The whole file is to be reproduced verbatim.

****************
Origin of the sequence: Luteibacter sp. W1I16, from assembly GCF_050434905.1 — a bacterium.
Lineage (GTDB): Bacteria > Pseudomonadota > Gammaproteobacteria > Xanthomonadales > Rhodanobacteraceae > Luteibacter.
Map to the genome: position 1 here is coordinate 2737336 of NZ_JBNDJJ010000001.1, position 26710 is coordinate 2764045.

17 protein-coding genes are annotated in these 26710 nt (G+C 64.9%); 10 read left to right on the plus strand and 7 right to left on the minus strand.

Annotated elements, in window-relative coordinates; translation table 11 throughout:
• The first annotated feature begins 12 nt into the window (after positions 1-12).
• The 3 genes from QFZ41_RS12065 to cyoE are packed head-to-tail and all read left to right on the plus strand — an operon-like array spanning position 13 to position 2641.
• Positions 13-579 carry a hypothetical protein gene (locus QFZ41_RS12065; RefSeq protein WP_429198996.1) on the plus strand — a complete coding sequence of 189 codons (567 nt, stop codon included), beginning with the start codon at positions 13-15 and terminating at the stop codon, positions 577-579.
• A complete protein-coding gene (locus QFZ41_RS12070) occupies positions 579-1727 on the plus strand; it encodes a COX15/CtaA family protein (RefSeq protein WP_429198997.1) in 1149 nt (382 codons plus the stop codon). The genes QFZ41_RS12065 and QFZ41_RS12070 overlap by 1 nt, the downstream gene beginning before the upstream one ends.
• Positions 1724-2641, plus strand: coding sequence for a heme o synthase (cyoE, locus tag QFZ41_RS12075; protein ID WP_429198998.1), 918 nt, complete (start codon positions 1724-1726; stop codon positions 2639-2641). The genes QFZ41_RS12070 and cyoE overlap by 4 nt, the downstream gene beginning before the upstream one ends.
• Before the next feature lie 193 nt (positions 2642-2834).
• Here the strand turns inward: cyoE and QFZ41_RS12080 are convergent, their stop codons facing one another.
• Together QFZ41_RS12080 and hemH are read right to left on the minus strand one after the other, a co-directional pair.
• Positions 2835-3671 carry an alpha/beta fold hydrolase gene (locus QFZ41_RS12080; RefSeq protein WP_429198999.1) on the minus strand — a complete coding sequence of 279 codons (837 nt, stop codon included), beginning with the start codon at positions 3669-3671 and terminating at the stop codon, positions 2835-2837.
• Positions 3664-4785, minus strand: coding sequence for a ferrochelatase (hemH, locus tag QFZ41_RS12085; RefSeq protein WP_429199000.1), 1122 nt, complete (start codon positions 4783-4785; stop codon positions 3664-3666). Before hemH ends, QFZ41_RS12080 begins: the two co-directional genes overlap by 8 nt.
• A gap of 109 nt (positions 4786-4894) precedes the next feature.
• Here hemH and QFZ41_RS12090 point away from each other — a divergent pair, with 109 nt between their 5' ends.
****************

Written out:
Origin of the sequence: Luteibacter sp. W1I16, from assembly GCF_050434905.1 — a bacterium.
Lineage (GTDB): Bacteria > Pseudomonadota > Gammaproteobacteria > Xanthomonadales > Rhodanobacteraceae > Luteibacter.
Map to the genome: position 1 here is coordinate 2737336 of NZ_JBNDJJ010000001.1, position 26710 is coordinate 2764045.

17 protein-coding genes are annotated in these 26710 nt (G+C 64.9%); 10 read left to right on the plus strand and 7 right to left on the minus strand.

Annotated elements, in window-relative coordinates; translation table 11 throughout:
• The first annotated feature begins 12 nt into the window (after positions 1-12).
• The 3 genes from QFZ41_RS12065 to cyoE are packed head-to-tail and all read left to right on the plus strand — an operon-like array spanning position 13 to position 2641.
• Positions 13-579 carry a hypothetical protein gene (locus QFZ41_RS12065; RefSeq protein WP_429198996.1) on the plus strand — a complete coding sequence of 189 codons (567 nt, stop codon included), beginning with the start codon at positions 13-15 and terminating at the stop codon, positions 577-579.
• A complete protein-coding gene (locus QFZ41_RS12070) occupies positions 579-1727 on the plus strand; it encodes a COX15/CtaA family protein (RefSeq protein WP_429198997.1) in 1149 nt (382 codons plus the stop codon). The genes QFZ41_RS12065 and QFZ41_RS12070 overlap by 1 nt, the downstream gene beginning before the upstream one ends.
• Positions 1724-2641, plus strand: coding sequence for a heme o synthase (cyoE, locus tag QFZ41_RS12075; protein ID WP_429198998.1), 918 nt, complete (start codon positions 1724-1726; stop codon positions 2639-2641). The genes QFZ41_RS12070 and cyoE overlap by 4 nt, the downstream gene beginning before the upstream one ends.
• Before the next feature lie 193 nt (positions 2642-2834).
• Here the strand turns inward: cyoE and QFZ41_RS12080 are convergent, their stop codons facing one another.
• Together QFZ41_RS12080 and hemH are read right to left on the minus strand one after the other, a co-directional pair.
• Positions 2835-3671 carry an alpha/beta fold hydrolase gene (locus QFZ41_RS12080; RefSeq protein WP_429198999.1) on the minus strand — a complete coding sequence of 279 codons (837 nt, stop codon included), beginning with the start codon at positions 3669-3671 and terminating at the stop codon, positions 2835-2837.
• Positions 3664-4785, minus strand: coding sequence for a ferrochelatase (hemH, locus tag QFZ41_RS12085; RefSeq protein WP_429199000.1), 1122 nt, complete (start codon positions 4783-4785; stop codon positions 3664-3666). Before hemH ends, QFZ41_RS12080 begins: the two co-directional genes overlap by 8 nt.
• A gap of 109 nt (positions 4786-4894) precedes the next feature.
• Here hemH and QFZ41_RS12090 point away from each other — a divergent pair, with 109 nt between their 5' ends.